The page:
The C word

Somewhere in the dictionary between Conspicuous and Contemptible sits the word Consultant. It sits there for a reason. Certainly, my experiences of the mainstream consulting industry have consistently been as disappointing and predictable as the average person in the street would expect. Totally detached from the reality of most situations, failing to recognise the challenge of actually doing stuff, far too focussed on “upwards” management, and following a business model designed to already be laser focussed on upselling the next gig way before actually breaking a sweat on the current one. Maybe they’re an easy target to take aim at – but only because they warrant it.

And now here I am. Consultant. It must be true, it says so on my e-business card, and even more tellingly, on my LinkedIn profile. After an enforced period of absence from my last proper job, (see previous blogs) and without the next top team gig fluttering silf-like into my lap, I am out there selling myself. And yes, it feels like it’s to the devil.

The good news is that Beelzebub is buying, although the depth of his pockets (I think it is OK to proclaim that Satan is a HE) is yet to be proven. Indeed so far my independent consulting world does not seem to be a road paved with gold. A veritable flurry of “two” consulting gigs have come my way so far. One was a call with a pair of nameless faceless strangers who for $200 picked my brains about a subject I knew little about in a market that I did. Delighted when I found out I was to be paid via gift card. Still haven’t used it. Note to self to check expiry date. Secondly I spent a full day travelling (expenses paid) to a far flung foreign place to transverse in a different language, get a quick tour of the business, lunch with the CEO, give a hastily convened motivational talk to a room full of trainees, deliver a set of impromptu tips and experiences to the full Exec team, take the obligatory humorous team photo, and then to be quickly paid by way of a silk tie in a fancy box and a big thank you before being whisked back to the airport. Not sure that I have the sharpened teeth and commercial savvy for this gig but what the hell.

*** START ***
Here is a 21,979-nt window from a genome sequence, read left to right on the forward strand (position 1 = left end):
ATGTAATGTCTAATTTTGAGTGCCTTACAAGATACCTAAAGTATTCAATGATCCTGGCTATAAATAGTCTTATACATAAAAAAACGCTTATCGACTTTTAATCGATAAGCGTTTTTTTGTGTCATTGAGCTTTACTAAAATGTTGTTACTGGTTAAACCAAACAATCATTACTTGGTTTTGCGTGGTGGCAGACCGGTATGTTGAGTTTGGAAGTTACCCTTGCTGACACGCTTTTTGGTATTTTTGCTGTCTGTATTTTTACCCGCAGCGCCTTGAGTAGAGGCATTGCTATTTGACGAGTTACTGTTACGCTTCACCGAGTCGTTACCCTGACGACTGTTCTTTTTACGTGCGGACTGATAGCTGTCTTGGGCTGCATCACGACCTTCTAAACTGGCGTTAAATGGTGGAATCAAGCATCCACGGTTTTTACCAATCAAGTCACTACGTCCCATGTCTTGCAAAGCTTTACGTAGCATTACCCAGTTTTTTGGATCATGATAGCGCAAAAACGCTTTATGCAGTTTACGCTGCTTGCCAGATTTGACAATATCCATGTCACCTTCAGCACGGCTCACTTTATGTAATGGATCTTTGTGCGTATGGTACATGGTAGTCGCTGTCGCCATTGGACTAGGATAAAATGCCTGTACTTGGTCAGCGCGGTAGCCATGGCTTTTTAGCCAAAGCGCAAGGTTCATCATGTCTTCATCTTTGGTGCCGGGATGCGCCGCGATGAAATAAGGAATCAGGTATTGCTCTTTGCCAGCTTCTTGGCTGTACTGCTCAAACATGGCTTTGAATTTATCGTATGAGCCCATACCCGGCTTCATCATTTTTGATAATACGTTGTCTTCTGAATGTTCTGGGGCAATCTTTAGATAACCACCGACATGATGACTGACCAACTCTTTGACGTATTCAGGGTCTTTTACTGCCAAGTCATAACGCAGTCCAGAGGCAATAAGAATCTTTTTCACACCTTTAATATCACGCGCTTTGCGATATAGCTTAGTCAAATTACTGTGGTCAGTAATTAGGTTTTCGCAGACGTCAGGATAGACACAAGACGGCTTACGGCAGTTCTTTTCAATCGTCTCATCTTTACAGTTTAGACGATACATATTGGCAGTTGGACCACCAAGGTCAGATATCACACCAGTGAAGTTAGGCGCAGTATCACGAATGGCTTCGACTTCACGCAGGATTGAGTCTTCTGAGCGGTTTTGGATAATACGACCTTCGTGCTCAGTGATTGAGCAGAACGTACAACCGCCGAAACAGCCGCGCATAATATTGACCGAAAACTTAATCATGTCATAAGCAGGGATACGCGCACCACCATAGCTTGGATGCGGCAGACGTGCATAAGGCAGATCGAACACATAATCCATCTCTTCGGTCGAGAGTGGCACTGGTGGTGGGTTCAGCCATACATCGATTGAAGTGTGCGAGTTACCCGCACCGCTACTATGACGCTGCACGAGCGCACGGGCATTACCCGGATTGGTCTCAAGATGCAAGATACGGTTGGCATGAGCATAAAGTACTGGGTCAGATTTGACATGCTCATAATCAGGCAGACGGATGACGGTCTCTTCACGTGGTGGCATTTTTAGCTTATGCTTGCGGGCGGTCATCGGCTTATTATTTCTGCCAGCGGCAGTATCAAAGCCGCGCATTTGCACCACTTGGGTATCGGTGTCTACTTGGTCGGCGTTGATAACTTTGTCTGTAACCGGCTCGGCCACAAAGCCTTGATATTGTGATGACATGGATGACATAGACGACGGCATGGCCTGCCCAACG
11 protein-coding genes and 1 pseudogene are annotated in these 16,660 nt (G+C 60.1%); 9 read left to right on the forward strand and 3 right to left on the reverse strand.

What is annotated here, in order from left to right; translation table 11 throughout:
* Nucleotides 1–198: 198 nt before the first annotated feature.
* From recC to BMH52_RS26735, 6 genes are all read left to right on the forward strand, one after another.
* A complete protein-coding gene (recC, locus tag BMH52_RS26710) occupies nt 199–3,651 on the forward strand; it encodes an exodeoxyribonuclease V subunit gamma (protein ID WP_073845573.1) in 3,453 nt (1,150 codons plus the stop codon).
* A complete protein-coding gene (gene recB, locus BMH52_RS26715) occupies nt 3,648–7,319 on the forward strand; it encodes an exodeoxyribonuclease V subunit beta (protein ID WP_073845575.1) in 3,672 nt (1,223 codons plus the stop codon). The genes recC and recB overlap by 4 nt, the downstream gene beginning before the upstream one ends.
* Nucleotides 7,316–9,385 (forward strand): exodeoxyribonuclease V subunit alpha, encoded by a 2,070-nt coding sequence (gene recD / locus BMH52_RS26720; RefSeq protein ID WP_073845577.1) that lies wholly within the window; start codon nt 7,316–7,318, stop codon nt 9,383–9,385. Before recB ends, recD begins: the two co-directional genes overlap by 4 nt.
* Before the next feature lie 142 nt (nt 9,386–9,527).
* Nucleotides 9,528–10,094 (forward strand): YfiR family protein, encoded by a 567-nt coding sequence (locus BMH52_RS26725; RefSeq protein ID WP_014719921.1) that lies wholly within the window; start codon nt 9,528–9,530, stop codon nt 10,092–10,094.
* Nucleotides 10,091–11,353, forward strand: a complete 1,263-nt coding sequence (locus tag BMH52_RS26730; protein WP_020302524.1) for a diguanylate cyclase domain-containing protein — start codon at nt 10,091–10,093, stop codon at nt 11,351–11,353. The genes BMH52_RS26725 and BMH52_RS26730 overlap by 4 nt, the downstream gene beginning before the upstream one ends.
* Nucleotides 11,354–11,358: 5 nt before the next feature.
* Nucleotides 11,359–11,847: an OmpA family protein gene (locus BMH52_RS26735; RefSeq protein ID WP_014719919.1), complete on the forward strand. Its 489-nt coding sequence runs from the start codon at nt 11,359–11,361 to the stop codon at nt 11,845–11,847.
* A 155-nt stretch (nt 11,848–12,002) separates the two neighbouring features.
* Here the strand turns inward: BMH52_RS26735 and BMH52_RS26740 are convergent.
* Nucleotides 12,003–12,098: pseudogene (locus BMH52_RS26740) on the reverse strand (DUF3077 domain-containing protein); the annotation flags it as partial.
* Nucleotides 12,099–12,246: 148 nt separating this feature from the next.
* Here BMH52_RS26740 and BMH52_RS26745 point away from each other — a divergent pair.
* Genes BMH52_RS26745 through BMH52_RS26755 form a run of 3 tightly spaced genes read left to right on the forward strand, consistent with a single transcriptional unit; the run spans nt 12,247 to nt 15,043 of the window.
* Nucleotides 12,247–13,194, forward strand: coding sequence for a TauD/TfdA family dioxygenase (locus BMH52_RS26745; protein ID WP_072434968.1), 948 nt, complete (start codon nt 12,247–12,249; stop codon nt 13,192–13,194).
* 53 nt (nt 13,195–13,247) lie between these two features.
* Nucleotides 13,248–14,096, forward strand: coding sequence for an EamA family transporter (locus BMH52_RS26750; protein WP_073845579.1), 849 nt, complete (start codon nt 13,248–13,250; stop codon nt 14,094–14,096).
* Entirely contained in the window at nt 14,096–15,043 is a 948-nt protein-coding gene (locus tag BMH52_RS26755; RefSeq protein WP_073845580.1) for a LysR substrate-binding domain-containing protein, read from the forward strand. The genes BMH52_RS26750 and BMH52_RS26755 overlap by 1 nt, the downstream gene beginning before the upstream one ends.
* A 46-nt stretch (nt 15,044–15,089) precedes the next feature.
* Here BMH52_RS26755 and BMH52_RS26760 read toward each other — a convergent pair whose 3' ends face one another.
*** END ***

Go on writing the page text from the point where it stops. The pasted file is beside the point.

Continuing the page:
I should confess that I have briefly trodden this populous pathway previously. Again during an “unexpected break” between roles I stumbled accidentally upon an initial earning opportunity which then led onto more. My very first entry into this lucrative alien world was standing in for someone at short notice for a one day trip to Paris to devour a posh pontificating luncheon and then entertain some high end consultants and their clients with my detailed active operational knowledge of an en vogue “next big thing” concept that was hitting the consulting journals (pre LinkedIn) with venom. I was flown in the evening before, wined and dined at a swanky restaurant very close to my even swankier hotel, and then picked up late morning to head to the business district venue for the conference style lunch where we would meet the all important clients. All very pleasant. Sadly I’m not sure how well I fulfilled the intended brief when I actually started describing how successfully this great new concept was being adopted in my “real world” – because the reality (alongside most consultant led fads of the previous 2 decades) was that it wasn’t. Strangely I wasn’t invited back by that particular “big” consulting firm, although they did have the decency to pay me the agreed $3000 fee and stick me on a train. However I did think as I was contemplating purchasing some old rope on the way home with my earnings – “well, I can certainly do this”.